If you want a sticker, take a walk down Business Row — especially if it’s your fastest route to class — because I guess it will leave you with no other choice. Either way, you won’t make it off campus without at least 50 of them being thrown at you every day. It seems that some people gratefully accept them. I’ve seen many people walking around like five-star generals, including many who — given their enthusiasm about giving me a sticker — are campaigning for their friends. But I cannot help but wonder whether their allegiances actually lie with the name on the sticker in their outstretched hands or whether they are just much more fond of stickers than I.
What are the values displayed by this style of campaigning? I feel as though the types of relationships given value here are best described as a wide and shallow pool. The more people you cursorily know — the more people you can hand out stickers to, to try to get them to vote — the better. The more people you can get to give an endorsement for someone they know via exposure to sticky pieces of plastic and big signs to other people they know — even better.
I like giving the benefit of the doubt. I want to think that these ticket-givers are extroverts who are devoted to their friends and that this devotion is the only part of the whole personality election process that is taken this seriously. If you question the degree of seriousness to which this devotion is taken, let me ask you: Would you stand out in Mississippi heat to hand out stickers to strangers, most of whom will either blow you off or just refuse or forget to vote? I know I wouldn’t.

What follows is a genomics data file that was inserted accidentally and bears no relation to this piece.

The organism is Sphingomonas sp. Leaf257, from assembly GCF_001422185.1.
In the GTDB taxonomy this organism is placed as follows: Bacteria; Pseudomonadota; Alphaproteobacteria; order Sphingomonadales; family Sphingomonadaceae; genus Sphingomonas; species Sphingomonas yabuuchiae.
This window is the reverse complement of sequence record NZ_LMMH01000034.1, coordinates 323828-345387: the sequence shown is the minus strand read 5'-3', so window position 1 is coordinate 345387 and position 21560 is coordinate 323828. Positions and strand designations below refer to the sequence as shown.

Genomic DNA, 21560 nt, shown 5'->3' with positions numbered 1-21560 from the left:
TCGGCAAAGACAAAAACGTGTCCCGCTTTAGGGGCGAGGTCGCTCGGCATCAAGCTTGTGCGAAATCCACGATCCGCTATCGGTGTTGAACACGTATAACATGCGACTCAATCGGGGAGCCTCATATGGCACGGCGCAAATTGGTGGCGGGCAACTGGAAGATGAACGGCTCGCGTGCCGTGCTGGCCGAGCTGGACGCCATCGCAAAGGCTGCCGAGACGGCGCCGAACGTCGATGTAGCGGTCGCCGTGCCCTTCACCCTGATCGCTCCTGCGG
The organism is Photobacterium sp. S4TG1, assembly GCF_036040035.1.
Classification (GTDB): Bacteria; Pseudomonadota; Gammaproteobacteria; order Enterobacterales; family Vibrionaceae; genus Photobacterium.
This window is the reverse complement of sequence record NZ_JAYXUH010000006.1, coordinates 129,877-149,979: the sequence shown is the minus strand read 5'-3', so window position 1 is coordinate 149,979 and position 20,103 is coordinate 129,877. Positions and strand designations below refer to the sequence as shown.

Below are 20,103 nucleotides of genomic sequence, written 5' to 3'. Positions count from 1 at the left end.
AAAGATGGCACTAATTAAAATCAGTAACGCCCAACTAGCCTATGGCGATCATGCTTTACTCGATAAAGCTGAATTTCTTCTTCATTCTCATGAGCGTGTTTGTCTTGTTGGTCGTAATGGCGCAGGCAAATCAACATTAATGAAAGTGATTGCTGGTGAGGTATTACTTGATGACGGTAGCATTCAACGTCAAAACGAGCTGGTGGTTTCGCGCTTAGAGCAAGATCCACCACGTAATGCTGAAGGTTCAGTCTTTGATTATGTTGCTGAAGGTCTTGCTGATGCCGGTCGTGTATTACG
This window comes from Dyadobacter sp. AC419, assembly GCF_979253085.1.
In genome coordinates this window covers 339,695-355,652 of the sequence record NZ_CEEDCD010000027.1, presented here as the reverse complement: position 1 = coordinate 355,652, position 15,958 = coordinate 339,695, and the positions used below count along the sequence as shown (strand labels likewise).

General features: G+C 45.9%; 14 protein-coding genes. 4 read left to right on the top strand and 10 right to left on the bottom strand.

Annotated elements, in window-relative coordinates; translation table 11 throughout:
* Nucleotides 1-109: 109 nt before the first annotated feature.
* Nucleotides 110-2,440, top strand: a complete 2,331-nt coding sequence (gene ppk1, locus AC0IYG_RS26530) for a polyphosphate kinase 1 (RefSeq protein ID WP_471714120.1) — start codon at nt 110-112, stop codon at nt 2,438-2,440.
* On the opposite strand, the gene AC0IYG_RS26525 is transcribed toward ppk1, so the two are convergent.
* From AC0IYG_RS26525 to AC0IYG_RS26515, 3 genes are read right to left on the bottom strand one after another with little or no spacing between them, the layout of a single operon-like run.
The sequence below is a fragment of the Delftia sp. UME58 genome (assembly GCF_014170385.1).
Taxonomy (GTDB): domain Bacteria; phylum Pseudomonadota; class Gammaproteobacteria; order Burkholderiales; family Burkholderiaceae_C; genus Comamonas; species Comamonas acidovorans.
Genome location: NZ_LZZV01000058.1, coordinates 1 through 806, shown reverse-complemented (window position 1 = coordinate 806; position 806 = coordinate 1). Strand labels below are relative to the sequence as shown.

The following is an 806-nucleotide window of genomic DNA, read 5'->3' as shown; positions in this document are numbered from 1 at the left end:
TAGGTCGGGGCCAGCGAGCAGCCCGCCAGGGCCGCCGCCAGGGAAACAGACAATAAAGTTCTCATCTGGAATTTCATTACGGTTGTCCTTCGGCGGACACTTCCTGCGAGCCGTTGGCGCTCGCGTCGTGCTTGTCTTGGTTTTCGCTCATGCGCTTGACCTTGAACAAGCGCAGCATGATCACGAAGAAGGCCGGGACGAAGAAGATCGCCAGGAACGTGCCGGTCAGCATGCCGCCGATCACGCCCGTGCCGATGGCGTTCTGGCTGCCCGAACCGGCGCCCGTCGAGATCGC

This is coming across as though I’m against fun or school events — I’m not. I enjoy football games, and I really don’t mind the signs and the energy on Business Row. It gives the whole place a nice air of commotion, which is great for people-watching. However, my problem with the campaigning is the fakeness of it all. When was the last time your orientation leader talked to you? When was the last time anyone said anything in your freshman GroupMe that you forgot you were still in? I bet it was this past week. Remember her from summer college? Well, here she is right now, stickers in hand, smiling at you from the other side of the street like a Siren just begging you to take a sticker.
Campaigners with big, bright smiles, speaking only in imperatives, familiar greetings and “Don’t worry, I’ll send the links,” abound. Sure, maybe voting takes about 30 seconds. Maybe I don’t even have to vote — I just have to say I will. Maybe I can keep throwing stickers away or just plain refusing them. Maybe I genuinely like some of the people running and think they deserve it and want them to win. All of this could be true, but at the end of the day, I really just don’t want a sticker. They just really want to give me one.
Logan Scott is a freshman majoring in film production from Madison.